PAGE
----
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Consumer Spending Fuels Continued Job Growth

Author

Jasmine Gordon

More by Jasmine
Author

Jasmine Gordon

More by Jasmine

Private sector employment increased by 154,000 positions, per the September 2016 ADP National Employment Report®. According to Ahu Yildirmaz, vice president and head of the ADP Research Institute, "Job gains in September eased a bit when compared to the past 12-month average." Yet this steady growth still continues and we added to "the current record of consecutive monthly job gains," per Mark Zandi, chief economist of Moody's Analytics.

So while job creation has dipped slightly since early 2016, job growth in the service-providing sectors is still fueling hiring for businesses of all sizes. Economists believe that U.S. consumers are at least partly to thank for these positive trends.

Consumers Take the Wheel of the U.S. Job Machine

What's fueling the American job machine, despite continued low oil prices, the strong U.S. dollar and Europe's economic crisis? MarketWatch says the biggest rise in consumer spending in two years has created enough demand to encourage business confidence. With middle and lower income employees faring well following continued wage growth, consumer demand is an increasingly important ingredient of recent economic strength. Bloomberg notes that, despite the fact that U.S. gross domestic product increased just 1.1 percent in the first half of 2016, consumer spending is up. Growth persists, despite numerous negative global economic conditions and the uncertainty surrounding the U.S. presidential election.

Skilled Workers Are Coveted

As the goods-producing sector continues to shed jobs, how are displaced workers faring? And how does the growth imbalance between the service-providing and goods-producing sectors affect the economy? With businesses of all sizes, especially small organizations, struggling to hire talent due to wage pressures, the state of structural unemployment is worth examination. In some industries, such as cybersecurity, there is a notable skills shortage. There are more than 209,000 unfilled cybersecurity positions in the U.S. and postings are up 74 percent over the past five years, according to Peninsula Press. Even though one would assume that older candidates (or workers 55 and up) would hold valuable skills, Fortune reports the jobless rate for these workers is close to 8.7 percent.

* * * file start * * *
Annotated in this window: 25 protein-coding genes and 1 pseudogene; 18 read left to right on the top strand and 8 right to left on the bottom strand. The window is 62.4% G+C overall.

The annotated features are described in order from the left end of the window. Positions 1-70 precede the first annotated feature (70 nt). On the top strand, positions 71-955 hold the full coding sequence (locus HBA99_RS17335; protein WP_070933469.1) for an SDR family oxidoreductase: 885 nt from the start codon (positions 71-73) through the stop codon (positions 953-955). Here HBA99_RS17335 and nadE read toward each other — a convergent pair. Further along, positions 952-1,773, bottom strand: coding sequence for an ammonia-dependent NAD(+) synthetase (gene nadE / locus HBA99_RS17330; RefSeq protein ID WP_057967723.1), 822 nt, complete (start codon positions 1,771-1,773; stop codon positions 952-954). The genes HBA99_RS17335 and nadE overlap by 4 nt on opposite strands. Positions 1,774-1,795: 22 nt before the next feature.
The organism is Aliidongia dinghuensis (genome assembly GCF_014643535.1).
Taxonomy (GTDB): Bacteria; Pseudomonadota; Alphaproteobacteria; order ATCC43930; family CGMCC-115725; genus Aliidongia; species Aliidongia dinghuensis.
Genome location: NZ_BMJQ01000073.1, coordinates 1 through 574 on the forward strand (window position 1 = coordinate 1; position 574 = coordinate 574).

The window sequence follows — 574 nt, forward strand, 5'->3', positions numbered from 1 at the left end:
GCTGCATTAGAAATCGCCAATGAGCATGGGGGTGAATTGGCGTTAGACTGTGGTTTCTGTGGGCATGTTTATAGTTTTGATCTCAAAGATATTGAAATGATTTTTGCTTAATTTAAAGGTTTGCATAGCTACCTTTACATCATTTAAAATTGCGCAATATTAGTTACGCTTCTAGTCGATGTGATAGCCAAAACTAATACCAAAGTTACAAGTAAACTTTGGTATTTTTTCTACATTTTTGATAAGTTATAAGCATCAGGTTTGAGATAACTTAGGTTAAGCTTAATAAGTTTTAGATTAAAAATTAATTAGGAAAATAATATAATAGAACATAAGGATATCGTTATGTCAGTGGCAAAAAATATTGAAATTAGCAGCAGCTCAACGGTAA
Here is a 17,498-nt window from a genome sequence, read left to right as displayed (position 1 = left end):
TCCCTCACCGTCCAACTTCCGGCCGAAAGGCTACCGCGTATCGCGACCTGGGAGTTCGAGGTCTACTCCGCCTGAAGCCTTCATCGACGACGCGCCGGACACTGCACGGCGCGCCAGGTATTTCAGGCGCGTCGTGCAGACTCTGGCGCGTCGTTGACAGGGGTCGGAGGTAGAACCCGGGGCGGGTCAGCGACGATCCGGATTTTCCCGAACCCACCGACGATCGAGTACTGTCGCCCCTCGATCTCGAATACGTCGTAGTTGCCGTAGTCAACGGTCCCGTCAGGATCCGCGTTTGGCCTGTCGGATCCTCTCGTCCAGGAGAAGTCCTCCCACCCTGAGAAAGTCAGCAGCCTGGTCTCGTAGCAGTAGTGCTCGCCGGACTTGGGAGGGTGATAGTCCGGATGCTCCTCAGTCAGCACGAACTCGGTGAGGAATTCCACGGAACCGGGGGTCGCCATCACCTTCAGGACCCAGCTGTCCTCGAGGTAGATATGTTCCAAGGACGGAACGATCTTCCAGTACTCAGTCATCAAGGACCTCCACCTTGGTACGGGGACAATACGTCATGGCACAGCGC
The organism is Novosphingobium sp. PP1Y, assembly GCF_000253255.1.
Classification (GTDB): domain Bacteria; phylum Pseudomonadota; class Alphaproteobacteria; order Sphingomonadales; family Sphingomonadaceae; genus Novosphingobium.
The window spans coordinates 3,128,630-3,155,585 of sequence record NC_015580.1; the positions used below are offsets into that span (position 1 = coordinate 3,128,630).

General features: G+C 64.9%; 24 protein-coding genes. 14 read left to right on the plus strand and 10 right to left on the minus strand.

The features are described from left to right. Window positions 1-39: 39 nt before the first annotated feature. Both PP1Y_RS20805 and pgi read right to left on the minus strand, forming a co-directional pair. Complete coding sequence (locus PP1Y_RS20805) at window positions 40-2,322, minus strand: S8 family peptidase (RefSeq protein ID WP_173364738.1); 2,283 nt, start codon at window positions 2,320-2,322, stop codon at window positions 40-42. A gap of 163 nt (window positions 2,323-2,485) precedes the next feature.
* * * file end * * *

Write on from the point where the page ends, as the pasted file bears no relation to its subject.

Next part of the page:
Tap Into New Pools of Talent

However, the sharpest CHROs recognize that structural unemployment caused by shifts in the U.S. economy and the increased digitization of the workplace can actually help alleviate certain skill shortages. Many organizations are beginning to tap into the potential of these underemployed segments of the population, spurred by local and national government funding, to support training for displaced workers. Maritime Energy is just one example. The organization is focused on hiring displaced goods-producing workers and has partnered with a local training program to fill well-compensated heating, ventilating and air-conditioning positions, according to the Portland Press Herald. And a grant-backed program run by the Washington Technology Industry Association is feeding skilled tech workers into apprenticeships with Seattle tech giants. HR leaders should look to these pockets structurally unemployed workers, take advantage of online job search networks and utilize funding programs where possible to begin training workers to fill open positions.

With uncertainty surrounding U.S. and global politics, consumers are largely responsible for the continued success of the U.S. job market. As employers face increased talent and wage pressures after months of steady growth, the imbalance between goods-producing and service-providing sector job growth could offer a solution to skill shortages. With all signs indicating full employment is close, the wisest CHROs should begin planning ways to tap into new pools of talent.

To see the full ADP National Employment Report for September, click here: September 2016 National Employment Report.